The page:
Virginia lawmakers are moving forward with a proposal to extend in-state financial aid to unauthorized immigrant students, joining several other states that have done so.
Two bills, one in the House and the other in the Senate, would expand these benefits to students regardless of their immigration status. They have passed their respective chambers.
At least 15 states and Washington, D.C., offer access to state aid or scholarships for unauthorized students who meet certain eligibility requirements, and other states may follow suit.
Virginia approved a law last year enabling qualifying unauthorized students to pay the in-state tuition rate at its public colleges.
The new bills build on that legislation, allowing all students who are eligible for in-state tuition to also receive state aid. The Senate bill passed narrowly, 21 to 18, while the House version passed 58 to 42.
Gov. Ralph Northam, a Democrat, also supports the measure, according to media reports. It would go into effect in August 2022.
Because unauthorized students aren't eligible for federal aid or loans, the cost of attending college can be a major barrier.
Extending in-state tuition and financial aid to unauthorized students is "critical" for their ability to access and afford higher education, Miriam Feldblum, executive director of the Presidents' Alliance on Higher Education and Immigration, a group advocating for open immigration policies, wrote in an email.
The pandemic's economic turbulence makes this issue particularly pressing, as state aid can help students cover their costs. The U.S. Department of Education under the Trump administration moved to bar international and unauthorized students from receiving emergency grants funded by the first major round of coronavirus relief, which was passed in March.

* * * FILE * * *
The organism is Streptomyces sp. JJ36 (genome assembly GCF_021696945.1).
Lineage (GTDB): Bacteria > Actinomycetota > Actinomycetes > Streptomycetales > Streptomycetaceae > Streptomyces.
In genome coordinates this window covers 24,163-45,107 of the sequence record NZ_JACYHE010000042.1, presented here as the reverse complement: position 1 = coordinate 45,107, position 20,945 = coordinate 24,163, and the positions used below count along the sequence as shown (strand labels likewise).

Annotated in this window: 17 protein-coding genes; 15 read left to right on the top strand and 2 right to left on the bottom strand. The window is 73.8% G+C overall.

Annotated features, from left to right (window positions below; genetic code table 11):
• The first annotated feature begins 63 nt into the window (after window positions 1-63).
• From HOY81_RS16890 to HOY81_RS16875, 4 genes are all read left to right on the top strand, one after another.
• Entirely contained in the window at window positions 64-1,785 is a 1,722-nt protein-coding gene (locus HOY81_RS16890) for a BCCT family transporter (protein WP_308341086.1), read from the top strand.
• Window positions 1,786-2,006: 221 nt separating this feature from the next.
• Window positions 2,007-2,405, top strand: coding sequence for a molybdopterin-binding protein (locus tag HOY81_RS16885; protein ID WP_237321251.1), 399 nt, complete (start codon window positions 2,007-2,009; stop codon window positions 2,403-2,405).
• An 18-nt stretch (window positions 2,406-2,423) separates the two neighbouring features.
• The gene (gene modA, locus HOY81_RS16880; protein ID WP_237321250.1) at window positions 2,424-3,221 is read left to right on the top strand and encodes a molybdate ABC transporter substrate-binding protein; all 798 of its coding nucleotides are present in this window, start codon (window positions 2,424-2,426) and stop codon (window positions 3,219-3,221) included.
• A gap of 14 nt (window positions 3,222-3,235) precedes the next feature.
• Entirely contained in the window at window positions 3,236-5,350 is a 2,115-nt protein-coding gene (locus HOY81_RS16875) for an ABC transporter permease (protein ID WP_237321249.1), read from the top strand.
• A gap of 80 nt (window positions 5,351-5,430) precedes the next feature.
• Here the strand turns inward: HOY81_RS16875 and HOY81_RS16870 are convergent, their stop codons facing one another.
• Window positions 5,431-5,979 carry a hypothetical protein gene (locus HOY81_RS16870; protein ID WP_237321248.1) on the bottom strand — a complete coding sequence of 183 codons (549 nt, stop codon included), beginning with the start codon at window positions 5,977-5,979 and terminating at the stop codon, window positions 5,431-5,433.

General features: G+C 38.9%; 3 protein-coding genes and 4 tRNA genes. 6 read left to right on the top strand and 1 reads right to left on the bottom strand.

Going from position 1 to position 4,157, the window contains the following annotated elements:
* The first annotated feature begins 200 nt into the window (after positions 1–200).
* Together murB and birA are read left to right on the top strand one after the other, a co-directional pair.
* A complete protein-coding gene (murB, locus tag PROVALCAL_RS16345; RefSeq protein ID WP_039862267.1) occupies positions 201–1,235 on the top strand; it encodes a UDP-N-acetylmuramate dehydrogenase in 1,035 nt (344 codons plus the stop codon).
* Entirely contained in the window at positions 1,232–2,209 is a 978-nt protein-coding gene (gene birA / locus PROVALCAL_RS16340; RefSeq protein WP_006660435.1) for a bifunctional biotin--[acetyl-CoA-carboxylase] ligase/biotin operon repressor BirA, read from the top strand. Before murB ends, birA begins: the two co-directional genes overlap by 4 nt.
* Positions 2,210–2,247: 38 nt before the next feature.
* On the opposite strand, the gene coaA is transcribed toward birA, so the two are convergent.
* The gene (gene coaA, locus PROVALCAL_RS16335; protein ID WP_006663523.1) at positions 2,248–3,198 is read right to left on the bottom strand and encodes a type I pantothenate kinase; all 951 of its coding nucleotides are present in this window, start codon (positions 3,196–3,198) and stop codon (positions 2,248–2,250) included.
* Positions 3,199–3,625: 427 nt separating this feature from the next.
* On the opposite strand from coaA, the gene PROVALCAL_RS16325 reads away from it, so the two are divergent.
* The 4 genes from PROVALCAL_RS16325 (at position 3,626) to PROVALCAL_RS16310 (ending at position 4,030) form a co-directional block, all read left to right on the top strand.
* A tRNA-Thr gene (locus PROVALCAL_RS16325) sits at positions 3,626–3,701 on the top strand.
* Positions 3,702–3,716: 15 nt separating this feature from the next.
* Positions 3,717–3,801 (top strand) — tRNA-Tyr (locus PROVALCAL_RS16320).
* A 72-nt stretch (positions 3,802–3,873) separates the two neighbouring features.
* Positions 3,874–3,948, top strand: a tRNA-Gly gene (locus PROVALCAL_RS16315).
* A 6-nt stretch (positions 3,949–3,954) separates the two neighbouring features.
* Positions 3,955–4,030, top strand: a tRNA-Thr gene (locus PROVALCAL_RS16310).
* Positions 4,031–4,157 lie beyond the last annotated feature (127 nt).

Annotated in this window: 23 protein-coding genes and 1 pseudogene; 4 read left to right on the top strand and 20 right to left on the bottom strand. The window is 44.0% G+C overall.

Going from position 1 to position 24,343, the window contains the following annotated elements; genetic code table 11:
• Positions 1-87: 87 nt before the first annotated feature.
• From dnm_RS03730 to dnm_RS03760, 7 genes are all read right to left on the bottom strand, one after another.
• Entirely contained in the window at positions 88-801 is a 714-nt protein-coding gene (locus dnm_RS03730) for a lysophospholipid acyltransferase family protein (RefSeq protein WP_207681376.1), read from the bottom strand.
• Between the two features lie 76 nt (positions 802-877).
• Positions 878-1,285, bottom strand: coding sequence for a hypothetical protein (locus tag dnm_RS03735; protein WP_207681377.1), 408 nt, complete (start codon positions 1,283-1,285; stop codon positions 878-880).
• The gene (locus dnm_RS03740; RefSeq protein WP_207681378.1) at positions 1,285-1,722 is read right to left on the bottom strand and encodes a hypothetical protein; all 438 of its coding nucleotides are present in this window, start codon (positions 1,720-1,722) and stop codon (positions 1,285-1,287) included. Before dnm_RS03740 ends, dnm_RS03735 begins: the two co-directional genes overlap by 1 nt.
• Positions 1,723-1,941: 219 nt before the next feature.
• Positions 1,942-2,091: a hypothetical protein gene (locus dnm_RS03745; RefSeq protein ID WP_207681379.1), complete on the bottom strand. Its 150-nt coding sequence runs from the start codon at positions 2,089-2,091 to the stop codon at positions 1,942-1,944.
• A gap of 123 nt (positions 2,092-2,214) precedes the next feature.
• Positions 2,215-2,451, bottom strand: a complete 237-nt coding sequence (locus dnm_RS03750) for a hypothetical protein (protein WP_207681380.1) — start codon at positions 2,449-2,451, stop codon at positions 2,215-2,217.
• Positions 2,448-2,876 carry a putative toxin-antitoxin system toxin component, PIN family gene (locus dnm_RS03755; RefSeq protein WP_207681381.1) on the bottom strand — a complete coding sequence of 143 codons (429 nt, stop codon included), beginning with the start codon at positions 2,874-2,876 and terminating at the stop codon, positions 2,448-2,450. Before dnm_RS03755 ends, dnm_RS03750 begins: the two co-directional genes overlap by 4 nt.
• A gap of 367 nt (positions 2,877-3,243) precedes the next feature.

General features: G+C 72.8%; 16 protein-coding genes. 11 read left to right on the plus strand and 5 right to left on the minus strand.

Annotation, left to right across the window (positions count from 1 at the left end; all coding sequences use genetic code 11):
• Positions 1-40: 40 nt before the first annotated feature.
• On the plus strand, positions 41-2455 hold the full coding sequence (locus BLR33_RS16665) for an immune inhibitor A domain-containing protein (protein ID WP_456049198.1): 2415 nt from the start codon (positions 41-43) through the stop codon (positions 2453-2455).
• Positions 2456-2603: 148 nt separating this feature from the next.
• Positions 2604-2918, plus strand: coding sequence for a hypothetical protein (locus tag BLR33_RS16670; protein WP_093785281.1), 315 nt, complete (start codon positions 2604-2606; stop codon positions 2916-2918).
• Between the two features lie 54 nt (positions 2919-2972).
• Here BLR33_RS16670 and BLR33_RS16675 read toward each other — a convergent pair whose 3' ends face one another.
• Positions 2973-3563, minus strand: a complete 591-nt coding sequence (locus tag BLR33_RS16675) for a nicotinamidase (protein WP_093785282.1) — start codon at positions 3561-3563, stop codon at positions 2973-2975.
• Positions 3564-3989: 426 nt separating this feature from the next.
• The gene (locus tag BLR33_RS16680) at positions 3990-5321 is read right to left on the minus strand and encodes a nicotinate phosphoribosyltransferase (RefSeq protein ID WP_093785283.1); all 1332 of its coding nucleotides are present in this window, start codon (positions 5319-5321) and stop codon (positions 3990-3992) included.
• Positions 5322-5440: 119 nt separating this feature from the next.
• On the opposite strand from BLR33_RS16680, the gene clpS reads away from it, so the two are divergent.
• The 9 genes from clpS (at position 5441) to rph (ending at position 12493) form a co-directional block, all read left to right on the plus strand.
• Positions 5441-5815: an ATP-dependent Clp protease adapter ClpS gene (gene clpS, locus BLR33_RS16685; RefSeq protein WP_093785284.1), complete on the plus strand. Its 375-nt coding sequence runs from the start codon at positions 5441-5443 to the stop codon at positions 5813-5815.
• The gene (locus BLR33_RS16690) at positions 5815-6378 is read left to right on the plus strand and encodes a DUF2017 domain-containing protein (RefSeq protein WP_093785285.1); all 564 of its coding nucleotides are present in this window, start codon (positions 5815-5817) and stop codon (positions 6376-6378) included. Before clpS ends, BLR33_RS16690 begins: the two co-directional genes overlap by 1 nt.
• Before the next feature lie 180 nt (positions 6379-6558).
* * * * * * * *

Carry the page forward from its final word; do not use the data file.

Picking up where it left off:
This restriction does not apply to the most recent coronavirus spending package, which former President Donald Trump signed in late December. However, higher ed organizations are asking the new administration to confirm that international and unauthorized students are eligible for the aid.
Unauthorized students represent about 2% of college enrollment, or more than 450,000 students, according to the alliance and research group New American Economy. Only about half are eligible for or participate in the Deferred Action for Childhood Arrivals program, which shields people brought to the U.S. illegally as children from deportation and allows them to study and work in the country.
The alliance notes that at least eight states, including Georgia and North Carolina, "actively" bar unauthorized students from in-state tuition or state aid, even if they would otherwise meet residency requirements.